Quiet Culverden is actually a mecca for shopping. Once a year, around the end of October, it hosts The Culverden Christmas Fete (New Zealand’s largest fete) where more than 200 stallholders showcase their glorious wares.

The nearby Balmoral Recreation Reserve Camping Ground, close to the Hurunui River Bridge, is a popular place for self-contained RVers who love to fish for salmon and trout. Also close are two famous North Canterbury landmarks: the picture postcard pretty Hurunui Hotel, built in 1868 to serve drovers, and Black Hills Station, where tours of the hand-hewn limestone and cob farm buildings can be arranged.

Shortly after passing Culverden Golf Club – at which we could have enjoyed a round for a green fee of just $15 – we turned right onto Rotherham Road at the Red Post Corner and scooted past the small cluster of buildings that make up this quiet rural outpost.

Quiet Rotherham may be, yet there is treasure at its heart, as I was to find soon afterwards when we encountered the magnificent one-lane, two-passing-bay bridge over the Waiua River – absolutely my favourite of the many one-way bridges (I have so far encountered) of the South Island. Shortly after crossing the bridge into the tiny township of Waiau, we took a left turn into Leslie Street, which quickly becomes the Inland Road.

There’s a lovely little motorcamp here, with a scattering of shops and an attractive domain to explore. Instead, with half an hour’s drive still to go before reaching our destination, we pressed on into the twilight, past gracious homesteads and exquisite rolling countryside on mostly straight roads. The next morning we retraced our steps back to Flintoft Mouse Point Road to rejoin SH7 for the drive to Hanmer Springs. Once again, it was the magnificent Waiau River that took my breath away. This time it was the death-defying drop from the narrow gorge bridge and the view of the broad valley ablaze with autumn colours, stretching far into the distance.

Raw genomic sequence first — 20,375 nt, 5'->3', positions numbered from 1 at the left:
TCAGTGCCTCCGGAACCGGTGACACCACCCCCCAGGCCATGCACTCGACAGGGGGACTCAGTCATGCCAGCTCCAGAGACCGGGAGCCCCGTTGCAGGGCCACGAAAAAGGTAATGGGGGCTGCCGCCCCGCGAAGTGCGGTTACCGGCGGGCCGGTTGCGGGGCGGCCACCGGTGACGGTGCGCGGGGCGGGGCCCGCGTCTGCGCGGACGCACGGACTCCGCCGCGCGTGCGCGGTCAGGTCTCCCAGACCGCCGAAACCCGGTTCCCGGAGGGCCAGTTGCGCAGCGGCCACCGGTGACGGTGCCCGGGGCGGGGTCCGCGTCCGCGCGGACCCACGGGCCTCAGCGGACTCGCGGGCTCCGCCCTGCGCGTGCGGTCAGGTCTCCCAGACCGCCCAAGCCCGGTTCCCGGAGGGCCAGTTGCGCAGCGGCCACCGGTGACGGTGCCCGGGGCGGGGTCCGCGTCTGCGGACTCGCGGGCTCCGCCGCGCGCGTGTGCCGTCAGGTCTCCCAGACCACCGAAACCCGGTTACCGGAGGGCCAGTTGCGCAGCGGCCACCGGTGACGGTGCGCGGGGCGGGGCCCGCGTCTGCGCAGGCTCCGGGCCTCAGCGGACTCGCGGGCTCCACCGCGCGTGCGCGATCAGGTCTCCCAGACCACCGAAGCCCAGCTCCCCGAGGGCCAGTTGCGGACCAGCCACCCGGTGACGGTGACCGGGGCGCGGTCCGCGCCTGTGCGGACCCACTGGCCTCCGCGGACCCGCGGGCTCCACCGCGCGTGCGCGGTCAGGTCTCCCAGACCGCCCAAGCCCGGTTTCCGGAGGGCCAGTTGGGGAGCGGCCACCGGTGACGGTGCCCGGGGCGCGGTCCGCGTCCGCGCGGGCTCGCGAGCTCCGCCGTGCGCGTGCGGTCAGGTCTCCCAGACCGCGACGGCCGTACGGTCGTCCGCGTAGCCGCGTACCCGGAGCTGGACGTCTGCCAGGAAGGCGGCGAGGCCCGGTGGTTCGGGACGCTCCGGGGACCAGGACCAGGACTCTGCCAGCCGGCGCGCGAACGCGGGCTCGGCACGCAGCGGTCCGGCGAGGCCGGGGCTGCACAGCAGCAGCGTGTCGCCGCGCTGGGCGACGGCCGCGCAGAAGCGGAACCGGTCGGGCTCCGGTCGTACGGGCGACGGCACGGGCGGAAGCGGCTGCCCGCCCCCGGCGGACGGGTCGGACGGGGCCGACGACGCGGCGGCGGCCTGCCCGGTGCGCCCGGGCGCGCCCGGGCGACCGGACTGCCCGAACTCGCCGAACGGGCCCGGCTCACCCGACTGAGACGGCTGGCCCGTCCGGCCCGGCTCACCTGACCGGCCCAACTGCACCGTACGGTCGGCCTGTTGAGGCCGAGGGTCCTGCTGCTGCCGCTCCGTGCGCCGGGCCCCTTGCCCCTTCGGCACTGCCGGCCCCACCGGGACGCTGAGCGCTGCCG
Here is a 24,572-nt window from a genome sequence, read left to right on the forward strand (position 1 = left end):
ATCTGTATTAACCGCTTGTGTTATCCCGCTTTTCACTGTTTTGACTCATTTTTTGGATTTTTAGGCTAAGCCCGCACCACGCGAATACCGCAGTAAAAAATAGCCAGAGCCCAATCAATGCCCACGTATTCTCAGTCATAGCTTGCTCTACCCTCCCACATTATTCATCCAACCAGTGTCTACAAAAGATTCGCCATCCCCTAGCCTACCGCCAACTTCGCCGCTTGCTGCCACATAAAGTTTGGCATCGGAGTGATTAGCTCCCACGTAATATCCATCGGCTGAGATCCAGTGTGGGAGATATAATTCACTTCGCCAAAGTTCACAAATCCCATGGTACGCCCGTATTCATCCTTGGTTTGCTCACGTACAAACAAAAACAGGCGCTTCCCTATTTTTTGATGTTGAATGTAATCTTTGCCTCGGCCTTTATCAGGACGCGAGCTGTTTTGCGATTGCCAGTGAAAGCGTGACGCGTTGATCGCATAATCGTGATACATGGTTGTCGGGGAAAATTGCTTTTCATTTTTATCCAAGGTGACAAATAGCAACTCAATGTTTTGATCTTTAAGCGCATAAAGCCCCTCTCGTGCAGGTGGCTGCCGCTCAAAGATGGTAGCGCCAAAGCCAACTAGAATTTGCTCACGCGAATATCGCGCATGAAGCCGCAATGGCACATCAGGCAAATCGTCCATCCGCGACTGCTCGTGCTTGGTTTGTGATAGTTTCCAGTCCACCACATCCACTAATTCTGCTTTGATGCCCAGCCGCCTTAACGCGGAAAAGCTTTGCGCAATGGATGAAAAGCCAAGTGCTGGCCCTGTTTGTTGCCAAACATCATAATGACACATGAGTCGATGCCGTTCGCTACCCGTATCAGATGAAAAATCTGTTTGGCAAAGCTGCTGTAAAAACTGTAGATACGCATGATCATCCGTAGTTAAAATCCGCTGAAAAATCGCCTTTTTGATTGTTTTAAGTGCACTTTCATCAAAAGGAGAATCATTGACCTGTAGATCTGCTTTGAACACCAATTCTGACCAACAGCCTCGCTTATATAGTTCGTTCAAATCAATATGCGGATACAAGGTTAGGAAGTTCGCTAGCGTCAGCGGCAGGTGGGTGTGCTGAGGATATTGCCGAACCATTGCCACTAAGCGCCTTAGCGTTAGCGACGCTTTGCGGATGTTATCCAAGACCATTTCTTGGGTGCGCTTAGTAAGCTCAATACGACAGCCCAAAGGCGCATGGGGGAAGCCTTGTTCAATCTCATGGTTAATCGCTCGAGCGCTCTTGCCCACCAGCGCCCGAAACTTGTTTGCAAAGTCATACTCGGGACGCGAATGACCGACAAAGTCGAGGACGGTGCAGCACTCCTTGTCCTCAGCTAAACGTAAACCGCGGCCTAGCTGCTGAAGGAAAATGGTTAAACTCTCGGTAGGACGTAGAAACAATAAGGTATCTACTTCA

Canterbury at any time of the year has a great deal to offer travellers, but in autumn the blaze of the trees will set your heart on fire.

Things to see and do

Okains Bay Maori and Colonial Museum: treasures from the region’s past are presented in a truly unique setting.

ThrillSeekers Adventures: this Hanmer Springs tourism company provides all manner of excitement, including jetboats, bungy, rafting, quadbikes, and target practice.

Pohatu Sea-kayaking: this is the best way to experience Pohatu Marine Reserve, a refuge for many endemic species. You’ll encounter penguins, seals, sea birds, and often Hector’s dolphins.

Waiau River: if you’re an angler at heart, don’t miss the trout brimming in these waters. The salmon run during February and March. Access via Waiau and Rotherham.

Watters Cottage: erected by John Watters in the 1880s, this is a perfect example of an original sod cottage. Set in landscaped grounds in Rotherham.

Hanmer Springs Thermal Pools: an award-winning spa set in breath-taking natural landscape.